Anti-aging product

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Anti-aging cream

Anti-aging creams are predominantly moisturiser-based cosmeceutical skin care products marketed with the promise of making the consumer look younger by reducing, masking or preventing signs of skin aging. These signs are laxity (sagging), rhytids (wrinkles), and photoaging, which includes erythema (redness), dyspigmentation (brown discolorations), solar elastosis (yellowing), keratoses (abnormal growths), and poor texture.[1] Anti-aging supplements are a set of ingestible products that are designed to reduce or diminish the effects of aging. This includes things such as vitamin supplements, powders and teas. They are designed to reduce or diminish the effects of aging. Many products seek to hide the effects of aging while others claim to alter the body's chemical balances to slow the physical effects of aging.[2] A comprehensive grading scale for anti-aging of the skin has been validated and categorizes skin aging as: laxity (sagging), rhytids (wrinkles), and the various categories of photoaging, including erythema (redness), dyspigmentation (brown discolorations), solar elastosis (yellowing), keratoses (abnormal growths), and poor texture.[3]

Despite great demand, many anti-aging products and treatments have not been proven to give lasting or major positive effects. One study found that the best performing creams reduced wrinkles by less than 10% over 12 weeks, which is not noticeable to the human eye.[4] Another study found that cheap moisturisers were as effective as high-priced anti-wrinkle creams.[5] A 2009 study at Manchester University, funded by the manufacturer of the cream, showed that a proprietary blend of ingredients had a positive effect after six months of daily application when extrapolated to a twelve month basis of comparison.[6][7] The statistical methods used to show this have been criticized.[8]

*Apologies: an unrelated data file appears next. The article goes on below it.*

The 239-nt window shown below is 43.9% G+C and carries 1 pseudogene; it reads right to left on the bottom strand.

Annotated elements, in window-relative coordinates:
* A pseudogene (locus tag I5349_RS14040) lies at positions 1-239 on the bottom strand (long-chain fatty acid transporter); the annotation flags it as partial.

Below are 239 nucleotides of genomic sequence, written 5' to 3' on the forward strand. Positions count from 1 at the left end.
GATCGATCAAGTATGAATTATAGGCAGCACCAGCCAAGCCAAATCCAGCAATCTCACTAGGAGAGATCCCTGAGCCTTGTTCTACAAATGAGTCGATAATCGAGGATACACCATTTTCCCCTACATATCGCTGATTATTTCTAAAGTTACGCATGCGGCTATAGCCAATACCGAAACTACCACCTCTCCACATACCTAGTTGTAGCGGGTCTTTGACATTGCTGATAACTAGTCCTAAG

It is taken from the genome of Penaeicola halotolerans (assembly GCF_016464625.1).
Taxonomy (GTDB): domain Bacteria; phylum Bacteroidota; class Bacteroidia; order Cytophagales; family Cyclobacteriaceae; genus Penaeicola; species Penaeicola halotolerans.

Traditionally, anti-aging creams have been marketed towards women, but products specifically targeting men are increasingly common.[9] Marketing of anti-aging products has been criticized as reinforcing ageism, particularly against women.[10] According to Toni Calasanti of Virginia Tech, anti-aging ads specifically reinforce the belief that older people should look like middle-aged people, and that old age comes with a loss of gender identity.[11]


Anti-aging creams may include conventional moisturising ingredients. They also usually contain specific ingredients claimed to have anti-aging properties, such as:


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  3. ^ Alexiades-Armenakas MR, Dover JS, Arndt KA (May 2008). "The spectrum of laser skin resurfacing: nonablative, fractional, and ablative laser resurfacing". Journal of the American Academy of Dermatology. 58 (5): 719–37, quiz 738-40. doi:10.1016/j.jaad.2008.01.003. PMID 18423256.
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  8. ^ Bland, Martin (19 November 2009). "Keep young and beautiful: evidence for an "anti‐aging" product?". Significance. 6 (4): 182–183. doi:10.1111/j.1740-9713.2009.00395.x.
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  10. ^ Global report on ageism (Report). World Health Organization. 18 March 2021. p. 11. ISBN 9789240016866.
  11. ^ Calasanti, T. (1 September 2007). "Bodacious Berry, Potency Wood and the Aging Monster: Gender and Age Relations in Anti-Aging Ads". Social Forces. 86 (1): 335–355. doi:10.1353/sof.2007.0091.
  12. ^ Kafi, R.; Kwak, H. S.; Schumacher, W. E.; Cho, S.; Hanft, V. N.; Hamilton, T. A.; King, A. L.; Neal, J. D.; Varani, J.; Fisher, G. J.; Voorhees, J. J.; Kang, S. (2007-05-01). "". Archives of Dermatology. 143 (5): 606–12. doi:10.1001/archderm.143.5.606. PMID 17515510. Retrieved 2012-02-14.
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  14. ^ Skin Pharmacology and Applied Skin Physiology, January–April 1999, pages 79–84
  15. ^ Lephart, Edwin D. (November 2013). "Protective effects of equol and their polyphenolic isomers against dermal aging: Microarray/protein evidence with clinical implications and unique delivery into human skin". Pharmaceutical Biology. 51 (11): 1393–1400. doi:10.3109/13880209.2013.793720. ISSN 1388-0209. PMID 23862588.
  16. ^ Magnet, U.; Urbanek, C.; Gaisberger, D.; Tomeva, E.; Dum, E.; Pointner, A.; Haslberger, A.G. (October 2017). "Topical equol preparation improves structural and molecular skin parameters". International Journal of Cosmetic Science. 39 (5): 535–542. doi:10.1111/ics.12408. PMID 28574180. S2CID 44910993.
  17. ^ Equol – a Topically Applied Phyto-Oestrogen Improves Skin Characteristics Urbanek C, Haslberger A, Hippe B, Gessner D, Fiala H, Equol – a Topically Applied Phyto-Oestrogen Improves Skin Characteristics. Global ingredients and Formulations Guide 2016
  18. ^ Lephart, Edwin (2018-01-29). "Equol's Anti-Aging Effects Protect against Environmental Assaults by Increasing Skin Antioxidant Defense and ECM Proteins While Decreasing Oxidative Stress and Inflammation". Cosmetics. 5 (1): 16. doi:10.3390/cosmetics5010016. ISSN 2079-9284.
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